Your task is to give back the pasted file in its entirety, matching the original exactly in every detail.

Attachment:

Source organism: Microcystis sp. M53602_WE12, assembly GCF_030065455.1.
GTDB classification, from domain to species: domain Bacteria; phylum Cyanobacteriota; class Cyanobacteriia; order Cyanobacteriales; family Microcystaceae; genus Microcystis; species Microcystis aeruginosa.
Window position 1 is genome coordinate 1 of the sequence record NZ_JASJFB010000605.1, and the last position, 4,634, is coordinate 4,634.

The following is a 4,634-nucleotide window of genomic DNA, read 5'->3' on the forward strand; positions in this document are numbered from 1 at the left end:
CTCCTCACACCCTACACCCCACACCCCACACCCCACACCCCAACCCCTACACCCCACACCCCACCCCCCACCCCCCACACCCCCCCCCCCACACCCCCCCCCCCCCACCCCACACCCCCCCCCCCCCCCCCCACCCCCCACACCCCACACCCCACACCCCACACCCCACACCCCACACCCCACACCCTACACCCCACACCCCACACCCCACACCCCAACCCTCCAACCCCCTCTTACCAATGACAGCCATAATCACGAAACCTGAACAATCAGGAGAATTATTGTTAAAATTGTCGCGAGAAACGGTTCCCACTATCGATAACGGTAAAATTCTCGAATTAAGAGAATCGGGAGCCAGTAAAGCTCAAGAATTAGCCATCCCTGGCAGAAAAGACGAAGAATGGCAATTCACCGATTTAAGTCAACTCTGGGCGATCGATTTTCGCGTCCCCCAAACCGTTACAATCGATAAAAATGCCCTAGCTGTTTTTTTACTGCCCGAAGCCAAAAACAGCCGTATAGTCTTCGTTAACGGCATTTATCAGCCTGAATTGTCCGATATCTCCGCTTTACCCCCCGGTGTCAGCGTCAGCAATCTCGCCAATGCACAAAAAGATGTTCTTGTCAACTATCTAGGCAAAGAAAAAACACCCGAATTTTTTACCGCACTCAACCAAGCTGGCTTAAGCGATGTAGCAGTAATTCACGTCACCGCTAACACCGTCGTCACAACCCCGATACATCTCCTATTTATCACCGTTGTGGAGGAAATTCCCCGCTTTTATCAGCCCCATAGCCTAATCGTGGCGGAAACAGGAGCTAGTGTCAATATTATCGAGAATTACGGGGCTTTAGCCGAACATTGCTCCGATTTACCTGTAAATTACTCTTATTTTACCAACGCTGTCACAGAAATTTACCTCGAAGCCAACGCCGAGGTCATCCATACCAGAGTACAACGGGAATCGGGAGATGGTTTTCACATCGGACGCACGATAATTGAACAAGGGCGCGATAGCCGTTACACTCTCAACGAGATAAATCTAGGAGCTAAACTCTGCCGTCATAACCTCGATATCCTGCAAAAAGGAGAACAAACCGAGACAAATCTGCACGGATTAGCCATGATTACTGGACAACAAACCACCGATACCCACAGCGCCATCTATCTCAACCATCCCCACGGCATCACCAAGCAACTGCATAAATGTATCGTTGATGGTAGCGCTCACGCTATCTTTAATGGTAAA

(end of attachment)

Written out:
Source organism: Microcystis sp. M53602_WE12, assembly GCF_030065455.1.
GTDB classification, from domain to species: domain Bacteria; phylum Cyanobacteriota; class Cyanobacteriia; order Cyanobacteriales; family Microcystaceae; genus Microcystis; species Microcystis aeruginosa.
Window position 1 is genome coordinate 1 of the sequence record NZ_JASJFB010000605.1, and the last position, 4,634, is coordinate 4,634.

The following is a 4,634-nucleotide window of genomic DNA, read 5'->3' on the forward strand; positions in this document are numbered from 1 at the left end:
CTCCTCACACCCTACACCCCACACCCCACACCCCACACCCCAACCCCTACACCCCACACCCCACCCCCCACCCCCCACACCCCCCCCCCCACACCCCCCCCCCCCCACCCCACACCCCCCCCCCCCCCCCCCACCCCCCACACCCCACACCCCACACCCCACACCCCACACCCCACACCCCACACCCTACACCCCACACCCCACACCCCACACCCCAACCCTCCAACCCCCTCTTACCAATGACAGCCATAATCACGAAACCTGAACAATCAGGAGAATTATTGTTAAAATTGTCGCGAGAAACGGTTCCCACTATCGATAACGGTAAAATTCTCGAATTAAGAGAATCGGGAGCCAGTAAAGCTCAAGAATTAGCCATCCCTGGCAGAAAAGACGAAGAATGGCAATTCACCGATTTAAGTCAACTCTGGGCGATCGATTTTCGCGTCCCCCAAACCGTTACAATCGATAAAAATGCCCTAGCTGTTTTTTTACTGCCCGAAGCCAAAAACAGCCGTATAGTCTTCGTTAACGGCATTTATCAGCCTGAATTGTCCGATATCTCCGCTTTACCCCCCGGTGTCAGCGTCAGCAATCTCGCCAATGCACAAAAAGATGTTCTTGTCAACTATCTAGGCAAAGAAAAAACACCCGAATTTTTTACCGCACTCAACCAAGCTGGCTTAAGCGATGTAGCAGTAATTCACGTCACCGCTAACACCGTCGTCACAACCCCGATACATCTCCTATTTATCACCGTTGTGGAGGAAATTCCCCGCTTTTATCAGCCCCATAGCCTAATCGTGGCGGAAACAGGAGCTAGTGTCAATATTATCGAGAATTACGGGGCTTTAGCCGAACATTGCTCCGATTTACCTGTAAATTACTCTTATTTTACCAACGCTGTCACAGAAATTTACCTCGAAGCCAACGCCGAGGTCATCCATACCAGAGTACAACGGGAATCGGGAGATGGTTTTCACATCGGACGCACGATAATTGAACAAGGGCGCGATAGCCGTTACACTCTCAACGAGATAAATCTAGGAGCTAAACTCTGCCGTCATAACCTCGATATCCTGCAAAAAGGAGAACAAACCGAGACAAATCTGCACGGATTAGCCATGATTACTGGACAACAAACCACCGATACCCACAGCGCCATCTATCTCAACCATCCCCACGGCATCACCAAGCAACTGCATAAATGTATCGTTGATGGTAGCGCTCACGCTATCTTTAATGGTAAA